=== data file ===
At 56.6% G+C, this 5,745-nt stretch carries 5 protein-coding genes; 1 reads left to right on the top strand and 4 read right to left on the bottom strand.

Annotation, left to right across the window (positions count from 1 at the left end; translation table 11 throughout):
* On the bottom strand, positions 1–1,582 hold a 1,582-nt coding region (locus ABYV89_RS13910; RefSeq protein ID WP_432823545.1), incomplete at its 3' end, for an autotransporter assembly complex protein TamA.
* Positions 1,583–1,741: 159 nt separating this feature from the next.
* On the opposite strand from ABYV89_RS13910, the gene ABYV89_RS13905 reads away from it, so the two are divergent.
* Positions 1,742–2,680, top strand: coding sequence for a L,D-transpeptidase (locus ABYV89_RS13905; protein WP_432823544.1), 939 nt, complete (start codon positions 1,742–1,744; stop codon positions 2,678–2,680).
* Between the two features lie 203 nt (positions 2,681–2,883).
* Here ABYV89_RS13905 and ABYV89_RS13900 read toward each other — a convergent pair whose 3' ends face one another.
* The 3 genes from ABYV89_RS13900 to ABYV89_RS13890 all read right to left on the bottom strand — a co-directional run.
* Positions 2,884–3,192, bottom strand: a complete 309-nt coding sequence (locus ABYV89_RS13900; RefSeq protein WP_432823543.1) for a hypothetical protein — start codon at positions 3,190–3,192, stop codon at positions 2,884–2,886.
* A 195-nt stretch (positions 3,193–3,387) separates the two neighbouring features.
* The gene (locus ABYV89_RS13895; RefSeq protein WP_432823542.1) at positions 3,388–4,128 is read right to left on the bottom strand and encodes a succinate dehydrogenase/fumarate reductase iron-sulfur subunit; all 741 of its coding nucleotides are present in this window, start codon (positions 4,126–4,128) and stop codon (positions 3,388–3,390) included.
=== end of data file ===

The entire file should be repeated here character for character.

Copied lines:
At 56.6% G+C, this 5,745-nt stretch carries 5 protein-coding genes; 1 reads left to right on the top strand and 4 read right to left on the bottom strand.

Annotation, left to right across the window (positions count from 1 at the left end; translation table 11 throughout):
* On the bottom strand, positions 1–1,582 hold a 1,582-nt coding region (locus ABYV89_RS13910; RefSeq protein ID WP_432823545.1), incomplete at its 3' end, for an autotransporter assembly complex protein TamA.
* Positions 1,583–1,741: 159 nt separating this feature from the next.
* On the opposite strand from ABYV89_RS13910, the gene ABYV89_RS13905 reads away from it, so the two are divergent.
* Positions 1,742–2,680, top strand: coding sequence for a L,D-transpeptidase (locus ABYV89_RS13905; protein WP_432823544.1), 939 nt, complete (start codon positions 1,742–1,744; stop codon positions 2,678–2,680).
* Between the two features lie 203 nt (positions 2,681–2,883).
* Here ABYV89_RS13905 and ABYV89_RS13900 read toward each other — a convergent pair whose 3' ends face one another.
* The 3 genes from ABYV89_RS13900 to ABYV89_RS13890 all read right to left on the bottom strand — a co-directional run.
* Positions 2,884–3,192, bottom strand: a complete 309-nt coding sequence (locus ABYV89_RS13900; RefSeq protein WP_432823543.1) for a hypothetical protein — start codon at positions 3,190–3,192, stop codon at positions 2,884–2,886.
* A 195-nt stretch (positions 3,193–3,387) separates the two neighbouring features.
* The gene (locus ABYV89_RS13895; RefSeq protein WP_432823542.1) at positions 3,388–4,128 is read right to left on the bottom strand and encodes a succinate dehydrogenase/fumarate reductase iron-sulfur subunit; all 741 of its coding nucleotides are present in this window, start codon (positions 4,126–4,128) and stop codon (positions 3,388–3,390) included.